On pterosaur footprints

Carlos Albuquerque
2 min readDec 1, 2023

A maker of Rhamphichnus footprints by Mark Witton. Note pronated arms.

There are three main pterosaur ichnotaxa (footprints assigned taxonomically):

  • Pteraichnus is by far the most common, occuring from the Jurassic to the very end of the Cretaceous, and can be considered a bit of a wastebasket taxon, though it’s well distinguished by lateral three-fingered foreprints and large hindprints.
  • Haenamichnus are Maastrichtian tracks assigned specifically to azhdarchids. These are very large in size and differ from Pteraichnus by having more compact footprints, with digits barely differentiated.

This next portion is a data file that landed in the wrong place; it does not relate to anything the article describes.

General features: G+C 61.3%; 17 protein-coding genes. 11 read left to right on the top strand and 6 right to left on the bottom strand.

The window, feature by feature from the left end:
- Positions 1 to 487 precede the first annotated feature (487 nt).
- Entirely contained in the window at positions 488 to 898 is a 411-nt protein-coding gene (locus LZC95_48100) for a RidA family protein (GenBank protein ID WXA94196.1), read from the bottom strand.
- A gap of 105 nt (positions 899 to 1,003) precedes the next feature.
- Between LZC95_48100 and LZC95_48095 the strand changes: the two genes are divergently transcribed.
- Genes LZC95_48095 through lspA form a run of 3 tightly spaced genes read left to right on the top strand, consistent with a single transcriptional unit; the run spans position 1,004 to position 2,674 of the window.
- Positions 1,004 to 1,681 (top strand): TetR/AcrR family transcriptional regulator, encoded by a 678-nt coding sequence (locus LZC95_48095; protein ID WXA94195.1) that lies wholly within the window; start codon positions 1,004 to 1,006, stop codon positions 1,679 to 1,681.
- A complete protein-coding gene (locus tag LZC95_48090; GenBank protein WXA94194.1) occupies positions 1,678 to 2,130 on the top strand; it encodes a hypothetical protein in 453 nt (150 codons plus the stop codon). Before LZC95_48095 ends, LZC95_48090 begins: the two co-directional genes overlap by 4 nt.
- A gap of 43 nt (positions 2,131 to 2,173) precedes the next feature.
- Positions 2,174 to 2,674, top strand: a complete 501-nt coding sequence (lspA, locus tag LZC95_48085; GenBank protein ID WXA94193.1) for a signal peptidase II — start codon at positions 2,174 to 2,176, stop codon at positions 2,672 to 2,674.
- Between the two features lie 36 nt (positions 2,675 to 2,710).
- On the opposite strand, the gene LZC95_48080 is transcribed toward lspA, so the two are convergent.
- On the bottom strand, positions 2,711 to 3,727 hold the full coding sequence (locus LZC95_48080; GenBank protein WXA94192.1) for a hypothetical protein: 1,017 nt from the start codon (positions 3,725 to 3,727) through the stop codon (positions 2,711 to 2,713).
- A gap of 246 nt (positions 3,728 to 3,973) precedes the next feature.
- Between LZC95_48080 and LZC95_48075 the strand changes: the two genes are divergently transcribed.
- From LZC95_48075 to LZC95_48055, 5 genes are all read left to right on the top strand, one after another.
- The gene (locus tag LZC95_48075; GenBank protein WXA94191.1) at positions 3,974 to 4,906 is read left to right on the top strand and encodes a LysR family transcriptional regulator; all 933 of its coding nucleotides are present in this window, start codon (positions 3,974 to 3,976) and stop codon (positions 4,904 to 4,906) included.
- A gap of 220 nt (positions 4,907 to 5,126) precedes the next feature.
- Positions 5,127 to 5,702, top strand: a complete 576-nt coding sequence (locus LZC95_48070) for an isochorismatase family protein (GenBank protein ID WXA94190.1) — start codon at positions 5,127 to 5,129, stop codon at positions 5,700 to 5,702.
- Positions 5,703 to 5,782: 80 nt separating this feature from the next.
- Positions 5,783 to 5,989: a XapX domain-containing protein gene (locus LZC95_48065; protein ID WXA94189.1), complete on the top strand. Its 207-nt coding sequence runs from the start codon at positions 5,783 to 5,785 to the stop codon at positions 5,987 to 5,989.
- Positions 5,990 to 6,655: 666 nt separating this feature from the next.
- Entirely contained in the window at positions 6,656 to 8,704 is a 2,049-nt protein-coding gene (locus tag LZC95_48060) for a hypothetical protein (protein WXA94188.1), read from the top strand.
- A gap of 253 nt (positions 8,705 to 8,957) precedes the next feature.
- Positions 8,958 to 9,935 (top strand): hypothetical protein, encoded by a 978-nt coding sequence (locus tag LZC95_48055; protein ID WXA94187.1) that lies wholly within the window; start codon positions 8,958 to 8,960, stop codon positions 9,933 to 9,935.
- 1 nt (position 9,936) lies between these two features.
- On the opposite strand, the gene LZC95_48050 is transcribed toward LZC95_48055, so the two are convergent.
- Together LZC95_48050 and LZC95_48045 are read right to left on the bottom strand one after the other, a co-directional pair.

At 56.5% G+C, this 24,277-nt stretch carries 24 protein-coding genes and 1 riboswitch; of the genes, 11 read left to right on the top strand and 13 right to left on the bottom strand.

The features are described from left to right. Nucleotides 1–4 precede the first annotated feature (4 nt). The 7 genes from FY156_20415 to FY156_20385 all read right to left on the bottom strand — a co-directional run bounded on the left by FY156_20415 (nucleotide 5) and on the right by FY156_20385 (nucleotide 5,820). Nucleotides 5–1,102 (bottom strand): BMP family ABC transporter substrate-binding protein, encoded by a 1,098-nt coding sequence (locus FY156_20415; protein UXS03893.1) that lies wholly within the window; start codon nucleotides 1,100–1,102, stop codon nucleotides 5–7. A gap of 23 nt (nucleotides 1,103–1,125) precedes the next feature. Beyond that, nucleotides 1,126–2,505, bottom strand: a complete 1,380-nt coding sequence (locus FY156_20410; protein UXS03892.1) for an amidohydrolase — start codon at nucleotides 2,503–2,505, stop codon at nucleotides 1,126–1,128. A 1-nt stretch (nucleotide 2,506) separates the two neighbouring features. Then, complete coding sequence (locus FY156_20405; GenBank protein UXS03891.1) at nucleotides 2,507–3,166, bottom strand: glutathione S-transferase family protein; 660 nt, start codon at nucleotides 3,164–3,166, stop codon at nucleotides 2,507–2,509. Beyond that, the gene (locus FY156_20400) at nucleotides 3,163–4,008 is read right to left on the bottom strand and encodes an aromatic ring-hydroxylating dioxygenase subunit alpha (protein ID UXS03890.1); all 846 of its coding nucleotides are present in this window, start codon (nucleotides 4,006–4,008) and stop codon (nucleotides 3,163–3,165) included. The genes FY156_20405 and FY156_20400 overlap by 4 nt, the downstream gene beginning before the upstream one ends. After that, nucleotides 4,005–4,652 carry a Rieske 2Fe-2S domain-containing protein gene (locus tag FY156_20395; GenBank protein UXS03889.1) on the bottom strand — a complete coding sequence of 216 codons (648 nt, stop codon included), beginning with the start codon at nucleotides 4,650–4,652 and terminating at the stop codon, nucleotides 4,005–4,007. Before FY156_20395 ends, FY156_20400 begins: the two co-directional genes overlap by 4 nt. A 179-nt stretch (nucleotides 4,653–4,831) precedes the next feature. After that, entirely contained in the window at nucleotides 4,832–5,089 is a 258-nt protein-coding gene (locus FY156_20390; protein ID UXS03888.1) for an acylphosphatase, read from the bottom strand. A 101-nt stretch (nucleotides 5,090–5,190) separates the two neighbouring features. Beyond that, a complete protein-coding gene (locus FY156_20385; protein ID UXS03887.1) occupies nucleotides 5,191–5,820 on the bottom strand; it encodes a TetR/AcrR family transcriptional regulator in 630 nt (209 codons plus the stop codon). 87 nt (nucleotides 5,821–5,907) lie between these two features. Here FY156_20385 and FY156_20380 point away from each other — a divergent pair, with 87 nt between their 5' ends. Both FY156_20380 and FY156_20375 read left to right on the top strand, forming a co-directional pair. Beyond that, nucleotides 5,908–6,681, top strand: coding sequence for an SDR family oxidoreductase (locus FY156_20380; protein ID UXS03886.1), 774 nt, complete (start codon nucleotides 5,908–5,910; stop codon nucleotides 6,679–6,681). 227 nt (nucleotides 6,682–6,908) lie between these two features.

• Rhamphichnus are tracks made by non-pterodactyloid pterosaurs. They differ from the rest in having pronated forelimbs and more square-shaped hindprints with longer toes.

These foot prints offer quite a lot about pterosaur palaeobiology. Haenamichnus validates the notion that azhdarchids had compact feet and were specialised to hunt in terrestrial environments, while Rhamphichnus shows that early pterosaurs could rotate their forelimbs like mammals can. But the ones I find most interesting are the ‘generic’ Pteraichnus. While as mentioned above they might be a bit of a wastebasket, they are typically assumed to be made by ctenochasmatoids or dsungaripteroids (Witton 2013). Since they last until the end of the Cretaceous, this could indicate the presence of these pterosaurs well past the end of their fossils.

This has precedent, as Pteraichnus attributed to dsungaripteroids have been found in Late Cretaceous deposits, tens of millions of years after the closest footprint makers disappear from the fossil reccord. Therefore, they indicate long fossil ghost lineages.

Hopefully, more studies will be conducted on pterosaur footprints.